THIS should be the best of times for dairy farmer Ray Diebold. But it's not. After record high prices last year, his milk is selling at record lows. Many farmers are worried. Mr. Diebold sees the downturn lasting eight months to a year.
``You are going to have farmers who financially are not going to be able to make it,'' he says.
The downturn in dairy is a warning signal for the rest of agriculture. Hard times lie ahead. Low prices and reduced government subsidies are going to squeeze the farming sector. Most economists doubt the squeeze will be as severe as the one that wracked agriculture in the early 1980s. For one thing, farmers are in better financial shape to weather this crunch, they add.
The dairy industry, however, could get hit particularly hard by falling prices and shifts within the industry.
Sinking Valley, which extends north of Altoona into central Pennsylvania, is the kind of traditional dairying area that faces uncertain times. There are 24 dairy farms here - small operations run mostly by single families.
Diebold milks 55 cows with his son, Kevin. Between the milkings, the cows graze among trees - a far cry from the huge, automated dairies in the West.
During the 1980s, Northeastern dairymen were insulated from the vagaries of the farm crisis. Only three dairies in Sinking Valley closed up shop in the decade - none of them for purely financial reasons.
Diebold is optimistic the region will not fare too badly in this decade. ``I'm not one of those doom-and-gloom people,'' he says. ``The Northeast is more stable. ... There are other areas of the country that can't stand it as long as we can.''
But change - in the form of farm policy and the dairy industry itself - may not be so kind in the 1990s.
``The dairy industry is headed for a pretty tight period here,'' says Lynn Daft, an agricultural consultant and vice president of Abel, Daft & Earley outside Washington, D.C.
He expects special trouble ahead for a whole tier of traditional dairy states stretching from Vermont to Minnesota, and including Pennsylvania. The reason: This region boasts the nation's highest concentration of small dairy farms.
Until the 1980s, United States dairy policy insulated the industry from changes in agriculture, such as the shift to larger and larger farms. But in 1981, stuck with a glut of dairy products, the US government began dropping milk prices and moving toward a more market-oriented policy.
The five-year farm bill passed in 1985 continued that trend. And the just-passed 1990 farm bill, while freezing milk prices, has set the floor price so low that many small, traditional farms may not be able to make it.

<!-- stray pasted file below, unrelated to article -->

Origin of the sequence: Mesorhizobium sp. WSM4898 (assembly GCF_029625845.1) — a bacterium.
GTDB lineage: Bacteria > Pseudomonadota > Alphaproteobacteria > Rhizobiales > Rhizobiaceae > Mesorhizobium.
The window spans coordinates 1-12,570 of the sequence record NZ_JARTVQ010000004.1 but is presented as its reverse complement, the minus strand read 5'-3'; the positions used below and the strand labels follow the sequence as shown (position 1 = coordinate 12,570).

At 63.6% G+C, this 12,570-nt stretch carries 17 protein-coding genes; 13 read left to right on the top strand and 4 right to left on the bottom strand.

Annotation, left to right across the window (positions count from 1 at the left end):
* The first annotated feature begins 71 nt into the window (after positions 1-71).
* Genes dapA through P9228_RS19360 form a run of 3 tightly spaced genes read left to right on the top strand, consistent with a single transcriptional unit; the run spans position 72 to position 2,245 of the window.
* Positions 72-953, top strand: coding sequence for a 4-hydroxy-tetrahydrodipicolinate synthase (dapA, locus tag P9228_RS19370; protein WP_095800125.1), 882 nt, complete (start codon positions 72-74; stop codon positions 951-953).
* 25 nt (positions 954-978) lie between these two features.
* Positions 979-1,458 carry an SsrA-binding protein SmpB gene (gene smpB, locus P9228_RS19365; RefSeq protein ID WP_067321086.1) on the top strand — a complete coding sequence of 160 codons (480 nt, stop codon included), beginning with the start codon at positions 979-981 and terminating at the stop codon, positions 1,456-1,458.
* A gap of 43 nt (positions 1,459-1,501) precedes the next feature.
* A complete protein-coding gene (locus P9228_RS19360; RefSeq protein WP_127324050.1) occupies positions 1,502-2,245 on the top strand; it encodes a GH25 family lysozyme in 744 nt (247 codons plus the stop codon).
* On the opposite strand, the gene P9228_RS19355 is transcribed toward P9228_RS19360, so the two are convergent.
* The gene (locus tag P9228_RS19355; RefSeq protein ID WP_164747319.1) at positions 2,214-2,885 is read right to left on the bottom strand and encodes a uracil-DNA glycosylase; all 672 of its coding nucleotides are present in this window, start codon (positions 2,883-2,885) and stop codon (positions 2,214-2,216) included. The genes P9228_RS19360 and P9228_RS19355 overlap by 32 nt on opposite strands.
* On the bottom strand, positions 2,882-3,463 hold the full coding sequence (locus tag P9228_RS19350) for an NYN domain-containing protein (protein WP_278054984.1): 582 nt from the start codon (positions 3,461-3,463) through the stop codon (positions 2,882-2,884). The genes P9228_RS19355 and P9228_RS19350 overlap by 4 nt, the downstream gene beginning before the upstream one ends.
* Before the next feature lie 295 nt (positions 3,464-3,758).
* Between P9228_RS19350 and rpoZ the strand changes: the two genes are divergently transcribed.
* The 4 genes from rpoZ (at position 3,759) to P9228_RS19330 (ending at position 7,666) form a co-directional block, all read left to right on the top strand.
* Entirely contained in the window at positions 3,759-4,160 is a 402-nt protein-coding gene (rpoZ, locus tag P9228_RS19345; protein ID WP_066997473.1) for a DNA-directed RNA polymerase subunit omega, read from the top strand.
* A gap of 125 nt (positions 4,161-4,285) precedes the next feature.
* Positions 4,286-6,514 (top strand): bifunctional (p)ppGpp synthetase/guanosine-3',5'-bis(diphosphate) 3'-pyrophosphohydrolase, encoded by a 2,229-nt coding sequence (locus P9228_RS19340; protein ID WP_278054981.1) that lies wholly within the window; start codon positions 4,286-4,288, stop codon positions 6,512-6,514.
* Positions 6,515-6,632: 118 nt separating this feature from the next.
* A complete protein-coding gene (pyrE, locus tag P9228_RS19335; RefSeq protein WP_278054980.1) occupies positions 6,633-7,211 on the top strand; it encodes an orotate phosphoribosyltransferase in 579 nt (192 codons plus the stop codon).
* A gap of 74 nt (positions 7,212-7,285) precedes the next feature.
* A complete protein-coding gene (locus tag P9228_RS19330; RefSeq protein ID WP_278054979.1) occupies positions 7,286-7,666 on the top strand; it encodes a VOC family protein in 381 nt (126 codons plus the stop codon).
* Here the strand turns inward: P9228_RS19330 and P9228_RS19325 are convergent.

For example, the bellwether Minnesota-Wisconsin milk price in November dipped to $10.25 for 100 pounds of milk - levels not seen since 1978. Adjusted for inflation, the current price would be worth only $6.70 at 1978 prices, says Larry Hamm, a dairy marketing and policy economist at Michigan State University.
Although dairy farms have become more efficient during this same period, Mr. Hamm calculates that the average farmer still made $150 less per cow during the month of November than he would have in October 1978.
The problem is not just that prices are low. They are much more volatile than ever before. Thanks in part to the drought of 1988, milk prices skyrocketed last fall to record highs. In the federal marketing order No. 2, the pricing area that covers parts of New York, New Jersey, and Pennsylvania, the price in November 1989 reached a whopping $15.28 per hundredweight.
The high prices encouraged more production. Within the past year, four farms in Sinking Valley added on new buildings to accommodate more cows, Diebold says. Then milk prices collapsed.
Last month, the price reached $12.52 - an unprecedented 18.1 percent drop in only one year.
One reason for the price collapse was the continued expansion of California dairy producers, who are not under the federal pricing system. The California producers operate dairy farms so huge that they are almost a separate industry from the traditional Midwest and Northeast dairies.
For example, the average Michigan dairyman milks 75 cows, Hamm says. The average dairyman serving Los Angeles milks some 700 cows a day, says Jay Gould, vice president of programs at Western United Dairymen, a dairy cooperative based in Modesto, Calif. California herds of 2,000 cows are not uncommon.
For years, these large dairies have been able to sell their surplus milk to the federal government at a profit, ballooning the nation's surpluses and beginning to undermine the integrity of the milk-pricing system.
The pricing system is now under intense scrutiny. Traditional dairymen want to bring California into the federal system - a move the Californians strongly resent. Many Midwestern dairymen want a single nationwide milk price, while Northeastern and Southeastern dairymen prefer the premiums the current pricing system gives their regions.
Diebold says he thinks the dairy industry is so fractured that the current federal hearings on changing the system won't amount to much. ``If the rules stay the same, we are not going to get the big hurts,'' he says.
But several analysts believe the stresses on the system are so great that change is inevitable.